LOG IN TO REPLY
Charlie
Guess What! I'm Pregnant!
16,066 posts
Gallery: 8 photos
Likes: 6153
Joined Sep 2007
     
May 07, 2013 13:39 |  #7

I recently grabbed a shot of second graders with an attention span of 0...... much different than adults. basically, I tried to overexpose for the darker toned kids (about a full stop), then take a whole burst of shots... it turned out ok.

Would be interesting on how it would stack up to the protographer's shots. would like to know for the heck of it.

I also cloned out people walking in the background, and since the principle had turned away on my favorite frame, had to clone her head back in from another frame..... yeah... not sure if anyone does that, but I did it and it was fairly seemless.


Sony A7riii/A9 - FE 12-24/4 - FE 24-240 - SY 24/2.8 - FE 28/2 - FE 35/2.8 - FE 50/1.8 - FE 85/1.8 - EF 135/1.8 Art - F 600/5.6 - CZ 100-300 - Astro Rok 14/2.8 - Tamron 17-28/2.8 - 28-75/2.8 RXD, 70-200/2.8 VC

  
  LOG IN TO REPLY
Erik ­ S. ­ Klein
THREAD ­ STARTER
uppity vermin fan
Avatar
1,039 posts
Gallery: 10 photos
Likes: 132
Joined Jun 2009
Location: San Jose, CA
     
May 07, 2013 14:24 |  #8

Thanks! Great stuff in there and great stuff in the links from there.

Basically, in a nutshell, crescent/semi-circle configuration for lining up the group, get up high and push 'em in close.

Getting them to listen is the trick. :)

Charlie wrote in post #15907348 (external link)
I also cloned out people walking in the background, and since the principle had turned away on my favorite frame, had to clone her head back in from another frame..... yeah... not sure if anyone does that, but I did it and it was fairly seemless.

My wife is the photoshop expert and did a bunch of cloning/fixing on the shot last night.

IMAGE: http://farm8.staticflickr.com/7419/8716570693_67c5759298_b.jpg
IMAGE LINK: http://www.flickr.com/​photos/erikklein/87165​70693/  (external link)
CMEA Group Shot F2K (external link) by ekklein1 (external link), on Flickr

Gear List
www.vintage-computer.com (external link)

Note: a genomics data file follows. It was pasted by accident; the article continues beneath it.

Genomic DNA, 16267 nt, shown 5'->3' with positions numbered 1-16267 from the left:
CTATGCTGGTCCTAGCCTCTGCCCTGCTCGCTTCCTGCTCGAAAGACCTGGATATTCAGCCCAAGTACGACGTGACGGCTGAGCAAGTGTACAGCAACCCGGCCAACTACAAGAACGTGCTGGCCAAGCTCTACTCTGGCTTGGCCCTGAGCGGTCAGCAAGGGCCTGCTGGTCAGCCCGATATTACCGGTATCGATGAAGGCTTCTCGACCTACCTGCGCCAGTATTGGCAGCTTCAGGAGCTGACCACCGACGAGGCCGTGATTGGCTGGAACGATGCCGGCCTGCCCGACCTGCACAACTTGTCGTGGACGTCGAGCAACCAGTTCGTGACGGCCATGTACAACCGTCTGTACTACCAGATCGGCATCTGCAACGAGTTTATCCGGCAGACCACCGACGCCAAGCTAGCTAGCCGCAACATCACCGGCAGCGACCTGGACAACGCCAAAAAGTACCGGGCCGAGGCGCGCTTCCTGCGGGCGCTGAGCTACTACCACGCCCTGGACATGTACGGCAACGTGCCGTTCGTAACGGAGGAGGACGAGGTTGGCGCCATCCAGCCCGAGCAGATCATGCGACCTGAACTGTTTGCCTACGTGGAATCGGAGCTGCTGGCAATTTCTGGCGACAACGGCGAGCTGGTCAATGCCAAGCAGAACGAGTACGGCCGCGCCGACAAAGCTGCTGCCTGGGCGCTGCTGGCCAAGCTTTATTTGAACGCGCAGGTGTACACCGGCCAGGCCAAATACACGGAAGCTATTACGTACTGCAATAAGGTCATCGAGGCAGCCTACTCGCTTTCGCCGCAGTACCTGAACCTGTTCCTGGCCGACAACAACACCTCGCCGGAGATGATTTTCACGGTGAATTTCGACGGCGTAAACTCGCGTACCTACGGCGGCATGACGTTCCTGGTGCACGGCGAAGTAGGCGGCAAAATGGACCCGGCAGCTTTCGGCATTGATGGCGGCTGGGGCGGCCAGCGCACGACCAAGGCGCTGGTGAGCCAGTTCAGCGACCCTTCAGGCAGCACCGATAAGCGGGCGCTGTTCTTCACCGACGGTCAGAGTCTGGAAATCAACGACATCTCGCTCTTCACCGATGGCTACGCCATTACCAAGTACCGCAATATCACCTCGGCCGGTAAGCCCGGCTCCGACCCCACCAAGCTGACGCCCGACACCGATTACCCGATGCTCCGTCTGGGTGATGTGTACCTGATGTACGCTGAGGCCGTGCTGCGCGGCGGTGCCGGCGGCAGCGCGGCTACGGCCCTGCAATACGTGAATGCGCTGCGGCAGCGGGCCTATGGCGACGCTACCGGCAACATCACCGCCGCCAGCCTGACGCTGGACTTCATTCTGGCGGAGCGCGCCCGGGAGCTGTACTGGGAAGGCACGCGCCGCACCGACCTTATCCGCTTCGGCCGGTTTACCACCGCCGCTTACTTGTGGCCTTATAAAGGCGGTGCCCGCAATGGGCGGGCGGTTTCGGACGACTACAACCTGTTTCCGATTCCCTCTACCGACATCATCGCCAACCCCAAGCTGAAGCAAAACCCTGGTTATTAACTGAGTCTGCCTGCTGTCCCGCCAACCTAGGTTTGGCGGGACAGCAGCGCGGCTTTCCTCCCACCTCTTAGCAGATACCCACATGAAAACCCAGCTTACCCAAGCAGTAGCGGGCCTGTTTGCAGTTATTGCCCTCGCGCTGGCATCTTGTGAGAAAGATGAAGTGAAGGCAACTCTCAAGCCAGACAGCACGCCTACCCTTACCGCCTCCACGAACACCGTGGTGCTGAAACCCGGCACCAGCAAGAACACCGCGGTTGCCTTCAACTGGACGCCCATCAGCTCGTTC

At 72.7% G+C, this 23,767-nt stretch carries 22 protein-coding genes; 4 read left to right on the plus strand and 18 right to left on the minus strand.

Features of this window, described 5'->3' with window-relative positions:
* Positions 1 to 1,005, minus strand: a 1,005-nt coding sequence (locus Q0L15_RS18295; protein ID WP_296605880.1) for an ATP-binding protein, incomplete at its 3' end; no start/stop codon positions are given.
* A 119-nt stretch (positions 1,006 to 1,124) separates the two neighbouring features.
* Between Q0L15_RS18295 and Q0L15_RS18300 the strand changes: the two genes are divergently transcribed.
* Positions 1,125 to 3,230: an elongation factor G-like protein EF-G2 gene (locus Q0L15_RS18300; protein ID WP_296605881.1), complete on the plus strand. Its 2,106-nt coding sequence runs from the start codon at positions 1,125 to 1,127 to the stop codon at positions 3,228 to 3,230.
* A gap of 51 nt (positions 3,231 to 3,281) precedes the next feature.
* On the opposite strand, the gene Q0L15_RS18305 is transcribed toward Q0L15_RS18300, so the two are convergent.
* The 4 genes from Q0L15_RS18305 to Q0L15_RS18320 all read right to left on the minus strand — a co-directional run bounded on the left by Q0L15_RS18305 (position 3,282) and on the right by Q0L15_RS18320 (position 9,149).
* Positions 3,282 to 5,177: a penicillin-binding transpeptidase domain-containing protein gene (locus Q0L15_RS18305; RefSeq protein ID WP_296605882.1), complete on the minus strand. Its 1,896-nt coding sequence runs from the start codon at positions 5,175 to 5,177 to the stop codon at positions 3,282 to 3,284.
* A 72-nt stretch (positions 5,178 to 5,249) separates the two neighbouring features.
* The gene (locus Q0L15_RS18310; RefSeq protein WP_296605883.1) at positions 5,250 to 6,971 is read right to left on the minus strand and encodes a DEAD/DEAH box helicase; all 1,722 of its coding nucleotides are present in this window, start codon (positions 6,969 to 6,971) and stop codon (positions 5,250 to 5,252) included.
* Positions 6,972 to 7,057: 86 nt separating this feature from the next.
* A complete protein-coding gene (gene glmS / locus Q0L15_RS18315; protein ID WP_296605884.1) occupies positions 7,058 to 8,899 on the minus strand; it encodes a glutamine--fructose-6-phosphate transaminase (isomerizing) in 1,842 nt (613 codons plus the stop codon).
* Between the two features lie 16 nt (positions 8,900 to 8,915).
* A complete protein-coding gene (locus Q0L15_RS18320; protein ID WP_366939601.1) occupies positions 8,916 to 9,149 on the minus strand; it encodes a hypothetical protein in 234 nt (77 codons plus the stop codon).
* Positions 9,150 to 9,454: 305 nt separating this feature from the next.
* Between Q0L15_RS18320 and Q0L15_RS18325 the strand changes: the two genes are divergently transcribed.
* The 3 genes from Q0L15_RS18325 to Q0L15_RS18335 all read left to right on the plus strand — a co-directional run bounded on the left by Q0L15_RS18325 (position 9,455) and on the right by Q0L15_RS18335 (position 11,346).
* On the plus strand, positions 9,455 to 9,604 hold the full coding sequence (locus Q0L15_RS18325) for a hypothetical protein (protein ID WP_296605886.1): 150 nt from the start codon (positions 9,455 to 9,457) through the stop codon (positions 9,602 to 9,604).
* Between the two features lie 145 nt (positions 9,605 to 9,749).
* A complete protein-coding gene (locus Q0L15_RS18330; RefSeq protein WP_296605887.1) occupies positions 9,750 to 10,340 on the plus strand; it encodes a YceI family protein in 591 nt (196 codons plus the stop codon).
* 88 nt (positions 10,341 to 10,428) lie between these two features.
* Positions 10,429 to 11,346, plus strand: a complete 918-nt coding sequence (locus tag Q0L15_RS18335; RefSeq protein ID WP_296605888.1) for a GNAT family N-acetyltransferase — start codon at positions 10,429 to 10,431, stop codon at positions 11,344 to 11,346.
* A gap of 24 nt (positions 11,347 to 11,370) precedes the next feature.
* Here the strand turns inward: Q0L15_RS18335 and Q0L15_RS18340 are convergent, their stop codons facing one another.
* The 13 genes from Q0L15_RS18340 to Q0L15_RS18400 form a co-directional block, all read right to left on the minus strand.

LOG IN TO REPLY
sponsored links
(this ad will go away when you log in as a registered member)

1,425 views & 0 likes for this thread
Large groups - crowd control - aka herding cats
FORUMS Photography Talk by Genre General Photography Talk 
AAA
x 1600
y 1600

Jump to forum...   •  Rules   •  Index   •  New posts   •  RTAT   •  'Best of'   •  Gallery   •  Gear   •  Reviews   •  Member list   •  Polls   •  Image rules   •  Search   •  Password reset

Not a member yet?
Register to forums
Registered members may log in to forums and access all the features: full search, image upload, follow forums, own gear list and ratings, likes, more forums, private messaging, thread follow, notifications, own gallery, all settings, view hosted photos, own reviews, see more and do more... and all is free. Don't be a stranger - register now and start posting!


COOKIES DISCLAIMER: This website uses cookies to improve your user experience. By using this site, you agree to our use of cookies and to our privacy policy.
Privacy policy and cookie usage info.


POWERED BY AMASS forum software 2.1forum software
version 2.1 /
code and design
by Pekka Saarinen ©
for photography-on-the.net

Latest registered member is dayuan99
872 guests, 318 members online
Simultaneous users record so far is 15144, that happened on Nov 22, 2018

Photography-on-the.net Digital Photography Forums is the website for photographers and all who love great photos, camera and post processing techniques, gear talk, discussion and sharing. Professionals, hobbyists, newbies and those who don't even own a camera -- all are welcome regardless of skill, favourite brand, gear, gender or age. Registering and usage is free.